By Martin Erickson
Every mathematician (beginner, beginner, alike) thrills to discover easy, stylish strategies to possible tough difficulties. Such satisfied resolutions are known as ``aha! solutions,'' a word popularized by means of arithmetic and technological know-how author Martin Gardner. Aha! ideas are extraordinary, gorgeous, and scintillating: they demonstrate the great thing about mathematics.
This publication is a suite of issues of aha! ideas. the issues are on the point of the varsity arithmetic pupil, yet there will be anything of curiosity for the highschool scholar, the trainer of arithmetic, the ``math fan,'' and somebody else who loves mathematical challenges.
This assortment comprises 100 difficulties within the parts of mathematics, geometry, algebra, calculus, likelihood, quantity concept, and combinatorics. the issues start off effortless and usually get more challenging as you move throughout the e-book. a number of options require using a working laptop or computer. a big characteristic of the publication is the bonus dialogue of similar arithmetic that follows the answer of every challenge. This fabric is there to entertain and tell you or aspect you to new questions. when you do not take into accout a mathematical definition or thought, there's a Toolkit at the back of the e-book that might help.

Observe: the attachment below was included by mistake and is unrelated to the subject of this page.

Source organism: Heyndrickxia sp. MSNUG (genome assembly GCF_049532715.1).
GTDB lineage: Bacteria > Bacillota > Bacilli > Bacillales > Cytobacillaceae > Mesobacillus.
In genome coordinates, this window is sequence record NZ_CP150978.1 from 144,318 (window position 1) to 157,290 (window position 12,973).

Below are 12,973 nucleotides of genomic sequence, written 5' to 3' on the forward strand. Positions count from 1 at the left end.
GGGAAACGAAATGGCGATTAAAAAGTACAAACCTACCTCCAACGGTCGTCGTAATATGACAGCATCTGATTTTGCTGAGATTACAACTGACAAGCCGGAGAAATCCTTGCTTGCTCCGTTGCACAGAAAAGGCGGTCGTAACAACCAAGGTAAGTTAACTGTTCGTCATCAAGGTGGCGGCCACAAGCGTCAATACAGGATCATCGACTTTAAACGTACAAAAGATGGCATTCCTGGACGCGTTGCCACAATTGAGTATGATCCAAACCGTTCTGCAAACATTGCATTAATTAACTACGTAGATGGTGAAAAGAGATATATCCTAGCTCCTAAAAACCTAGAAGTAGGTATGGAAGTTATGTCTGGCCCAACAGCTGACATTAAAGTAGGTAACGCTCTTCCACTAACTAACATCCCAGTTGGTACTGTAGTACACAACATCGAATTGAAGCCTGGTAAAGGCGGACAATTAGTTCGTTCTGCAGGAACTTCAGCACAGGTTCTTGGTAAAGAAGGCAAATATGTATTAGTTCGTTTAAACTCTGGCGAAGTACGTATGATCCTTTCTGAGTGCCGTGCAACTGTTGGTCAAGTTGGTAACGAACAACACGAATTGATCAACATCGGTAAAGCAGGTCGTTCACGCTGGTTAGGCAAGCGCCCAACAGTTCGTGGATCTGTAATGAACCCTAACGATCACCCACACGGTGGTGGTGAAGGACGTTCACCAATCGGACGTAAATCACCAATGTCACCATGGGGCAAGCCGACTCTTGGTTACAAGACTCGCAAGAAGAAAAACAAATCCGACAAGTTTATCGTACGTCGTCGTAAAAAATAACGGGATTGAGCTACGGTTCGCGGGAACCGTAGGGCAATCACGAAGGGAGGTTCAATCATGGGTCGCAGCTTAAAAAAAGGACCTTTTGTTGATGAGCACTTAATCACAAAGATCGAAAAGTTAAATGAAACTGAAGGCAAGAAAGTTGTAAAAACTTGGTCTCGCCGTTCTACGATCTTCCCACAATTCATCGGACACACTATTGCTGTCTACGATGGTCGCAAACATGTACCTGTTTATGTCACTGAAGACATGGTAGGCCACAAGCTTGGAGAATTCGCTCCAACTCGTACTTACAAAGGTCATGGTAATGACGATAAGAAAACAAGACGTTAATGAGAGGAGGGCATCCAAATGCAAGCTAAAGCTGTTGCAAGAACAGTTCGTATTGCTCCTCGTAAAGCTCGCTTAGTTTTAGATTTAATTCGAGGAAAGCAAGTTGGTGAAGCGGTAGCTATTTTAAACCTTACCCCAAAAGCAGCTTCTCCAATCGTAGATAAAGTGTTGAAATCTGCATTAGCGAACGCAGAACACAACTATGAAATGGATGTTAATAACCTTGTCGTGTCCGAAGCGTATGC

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Additional info for Aha! Solutions
We see fractions with 11 in the denominator in both cases. Reflecting on this, we realize that in the course of twelve hours the minute hand and hour hand coincide eleven times. Specifically, this happens at 12:00; at some time between 1:00 and 2:00; between 2:00 and 3:00 (we already figured this one out); between 3:00 and 4:00 (we figured this one out, too); between 4:00 and 5:00; between 5:00 and 6:00; between 41 42 2 Intermediate Problems 6:00 and 7:00; between 7:00 and 8:00; between 8:00 and 9:00; between 9:00 and 10:00; and between 10:00 and II :00.
If n is odd, then v is an integer, since it is equal to the middle term of the sequence. However, if n is even, then v is not an integer; it is equal to the average of the two middle terms of the sequence (and hence is a half-integer). So it seems that we must consider the cases n odd and n even separately, and that the n even case is a little tricky. Believe it or not, there is a way to ensure that n is odd, and this is where the aha! realization comes in. The problem asks for sequences of positive integers but let's relax the condition temporarily to any integers (positive, negative, or zero).
4 No Calculus Needed 39 Our inequality is established, with equality if and only if al = a2 = a3 = a4. We can use the same procedure to prove Jensen's inequality for n any power of 2. But how do we prove it for, say n = 3? We use a little technique credited to Augustin Louis Cauchy (1789-1857). Set a4 = (al + a2 + a3)/3. Then (al + a2 + a3 + a4)/4 = (al + a2 + a3)/3, and hence ! (a3) + ! 4 (a +al+a l 3 ) . Simplifying, we obtain = = a2 a3. The general statement of Jensen's inequality Equality occurs if and only if al can be proved similarly or by induction on n.